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Plasticity of metal materials

Update:17 Dec
Plasticity refers to the ability of metal materials to produce permanent deformation (plastic deformation) without being damaged by breaking deformation under the action of load external force. When a metal material is stretched, its length and cross-sectional area will change. Therefore, the plasticity of a metal can be measured by two indicators: the elongation of the length (elongation) and the shrinkage of the section (shrinkage of area).
The greater the elongation and reduction of area of ​​a metal material, the better the plasticity of the material, that is, the material can withstand greater plastic deformation without breaking. Generally, metal materials with an elongation greater than 5% are called plastic materials (such as low carbon steel, etc.), and metal materials with an elongation less than 5% are called brittle materials (such as gray cast iron, etc.).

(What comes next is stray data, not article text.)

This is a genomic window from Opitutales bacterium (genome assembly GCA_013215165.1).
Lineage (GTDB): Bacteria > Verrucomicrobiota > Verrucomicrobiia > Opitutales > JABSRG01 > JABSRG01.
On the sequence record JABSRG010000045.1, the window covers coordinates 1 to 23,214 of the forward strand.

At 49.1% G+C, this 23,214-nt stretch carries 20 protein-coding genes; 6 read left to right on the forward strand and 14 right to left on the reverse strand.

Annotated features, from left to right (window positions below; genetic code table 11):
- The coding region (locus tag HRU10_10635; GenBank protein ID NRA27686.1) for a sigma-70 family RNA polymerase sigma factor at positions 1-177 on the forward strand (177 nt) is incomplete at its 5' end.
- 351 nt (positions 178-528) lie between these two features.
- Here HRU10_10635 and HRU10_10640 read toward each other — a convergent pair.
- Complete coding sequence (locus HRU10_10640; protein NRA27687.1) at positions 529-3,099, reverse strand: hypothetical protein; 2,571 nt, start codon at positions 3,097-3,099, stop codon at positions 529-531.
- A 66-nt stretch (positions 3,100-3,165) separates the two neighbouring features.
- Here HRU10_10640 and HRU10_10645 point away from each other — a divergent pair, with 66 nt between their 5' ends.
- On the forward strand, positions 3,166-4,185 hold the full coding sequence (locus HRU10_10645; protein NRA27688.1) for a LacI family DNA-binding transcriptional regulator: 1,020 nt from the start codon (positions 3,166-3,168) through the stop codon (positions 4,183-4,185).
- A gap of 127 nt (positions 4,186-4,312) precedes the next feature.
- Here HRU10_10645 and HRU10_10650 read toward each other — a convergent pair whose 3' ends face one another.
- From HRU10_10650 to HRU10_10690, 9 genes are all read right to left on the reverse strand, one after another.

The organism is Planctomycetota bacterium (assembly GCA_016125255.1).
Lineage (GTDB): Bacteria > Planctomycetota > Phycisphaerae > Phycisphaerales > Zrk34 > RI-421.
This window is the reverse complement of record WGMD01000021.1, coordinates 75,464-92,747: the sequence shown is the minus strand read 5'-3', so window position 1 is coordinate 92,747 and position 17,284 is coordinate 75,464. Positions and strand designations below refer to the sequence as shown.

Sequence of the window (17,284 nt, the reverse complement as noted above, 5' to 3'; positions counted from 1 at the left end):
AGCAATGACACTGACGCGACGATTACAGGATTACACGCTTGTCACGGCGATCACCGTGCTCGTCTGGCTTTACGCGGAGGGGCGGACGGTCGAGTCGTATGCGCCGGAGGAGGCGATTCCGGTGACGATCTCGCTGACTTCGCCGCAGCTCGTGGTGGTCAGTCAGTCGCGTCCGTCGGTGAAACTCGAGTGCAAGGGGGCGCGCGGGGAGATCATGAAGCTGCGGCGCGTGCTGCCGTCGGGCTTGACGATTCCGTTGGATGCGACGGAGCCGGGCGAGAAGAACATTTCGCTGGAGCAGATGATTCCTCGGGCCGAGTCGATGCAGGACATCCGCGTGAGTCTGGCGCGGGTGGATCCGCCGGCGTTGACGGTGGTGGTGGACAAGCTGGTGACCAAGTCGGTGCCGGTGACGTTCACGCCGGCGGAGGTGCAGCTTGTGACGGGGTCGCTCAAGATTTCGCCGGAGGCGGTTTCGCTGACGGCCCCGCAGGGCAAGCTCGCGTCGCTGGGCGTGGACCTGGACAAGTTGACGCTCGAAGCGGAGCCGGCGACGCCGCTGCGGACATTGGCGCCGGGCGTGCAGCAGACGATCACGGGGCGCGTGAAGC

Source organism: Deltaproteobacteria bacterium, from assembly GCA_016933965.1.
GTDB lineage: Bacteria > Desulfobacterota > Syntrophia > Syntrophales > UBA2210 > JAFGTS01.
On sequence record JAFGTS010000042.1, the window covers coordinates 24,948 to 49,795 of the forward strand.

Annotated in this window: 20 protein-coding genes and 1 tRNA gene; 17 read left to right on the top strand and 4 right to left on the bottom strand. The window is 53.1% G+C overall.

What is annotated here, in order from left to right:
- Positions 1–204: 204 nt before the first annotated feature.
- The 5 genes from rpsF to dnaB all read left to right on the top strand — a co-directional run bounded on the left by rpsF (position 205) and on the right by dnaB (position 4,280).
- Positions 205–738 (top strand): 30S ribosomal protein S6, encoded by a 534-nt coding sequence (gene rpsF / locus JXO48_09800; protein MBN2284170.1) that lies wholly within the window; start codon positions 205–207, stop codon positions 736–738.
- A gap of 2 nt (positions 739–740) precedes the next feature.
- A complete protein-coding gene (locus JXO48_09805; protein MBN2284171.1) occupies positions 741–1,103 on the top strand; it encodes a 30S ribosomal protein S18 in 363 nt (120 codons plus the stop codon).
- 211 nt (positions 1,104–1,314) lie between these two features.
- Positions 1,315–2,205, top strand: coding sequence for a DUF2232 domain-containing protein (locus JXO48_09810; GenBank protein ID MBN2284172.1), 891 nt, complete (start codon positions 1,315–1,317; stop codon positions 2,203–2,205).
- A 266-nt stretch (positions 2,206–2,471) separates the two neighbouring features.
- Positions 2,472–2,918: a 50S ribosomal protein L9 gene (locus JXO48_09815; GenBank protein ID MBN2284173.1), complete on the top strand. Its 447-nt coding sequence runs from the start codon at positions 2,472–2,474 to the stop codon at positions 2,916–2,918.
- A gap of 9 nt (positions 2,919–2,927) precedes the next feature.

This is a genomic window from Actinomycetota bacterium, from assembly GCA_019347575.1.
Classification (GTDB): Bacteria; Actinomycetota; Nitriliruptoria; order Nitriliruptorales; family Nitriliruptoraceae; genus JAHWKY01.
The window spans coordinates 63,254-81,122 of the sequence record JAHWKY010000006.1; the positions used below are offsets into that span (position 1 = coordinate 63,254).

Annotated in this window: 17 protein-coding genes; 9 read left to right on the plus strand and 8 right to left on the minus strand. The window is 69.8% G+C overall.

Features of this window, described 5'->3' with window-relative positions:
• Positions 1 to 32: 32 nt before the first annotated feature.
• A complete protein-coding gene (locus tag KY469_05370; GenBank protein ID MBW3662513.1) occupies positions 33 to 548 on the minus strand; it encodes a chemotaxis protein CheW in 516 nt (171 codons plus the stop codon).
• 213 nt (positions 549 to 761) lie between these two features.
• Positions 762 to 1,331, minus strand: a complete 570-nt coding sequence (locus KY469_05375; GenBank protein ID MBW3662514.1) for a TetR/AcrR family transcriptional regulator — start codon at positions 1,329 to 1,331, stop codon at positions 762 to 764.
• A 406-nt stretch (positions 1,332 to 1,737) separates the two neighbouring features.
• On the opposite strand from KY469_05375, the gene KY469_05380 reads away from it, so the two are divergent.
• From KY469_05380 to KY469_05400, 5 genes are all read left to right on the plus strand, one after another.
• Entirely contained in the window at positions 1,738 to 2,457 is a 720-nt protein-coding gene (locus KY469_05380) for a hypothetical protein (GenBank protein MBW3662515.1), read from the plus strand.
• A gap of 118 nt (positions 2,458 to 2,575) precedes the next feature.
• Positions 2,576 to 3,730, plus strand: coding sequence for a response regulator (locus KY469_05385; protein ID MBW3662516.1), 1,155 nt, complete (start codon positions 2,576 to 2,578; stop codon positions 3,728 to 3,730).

A material with good plasticity can produce plastic deformation in a large macroscopic range, and at the same time as plastic deformation, the metal material is strengthened by plastic deformation, thereby improving the strength of the material and ensuring the safe use of parts. In addition, materials with good plasticity can be smoothly processed by certain forming processes, such as stamping, cold bending, cold drawing, and straightening. Therefore, when selecting metal materials for mechanical parts, certain plasticity indexes must be met.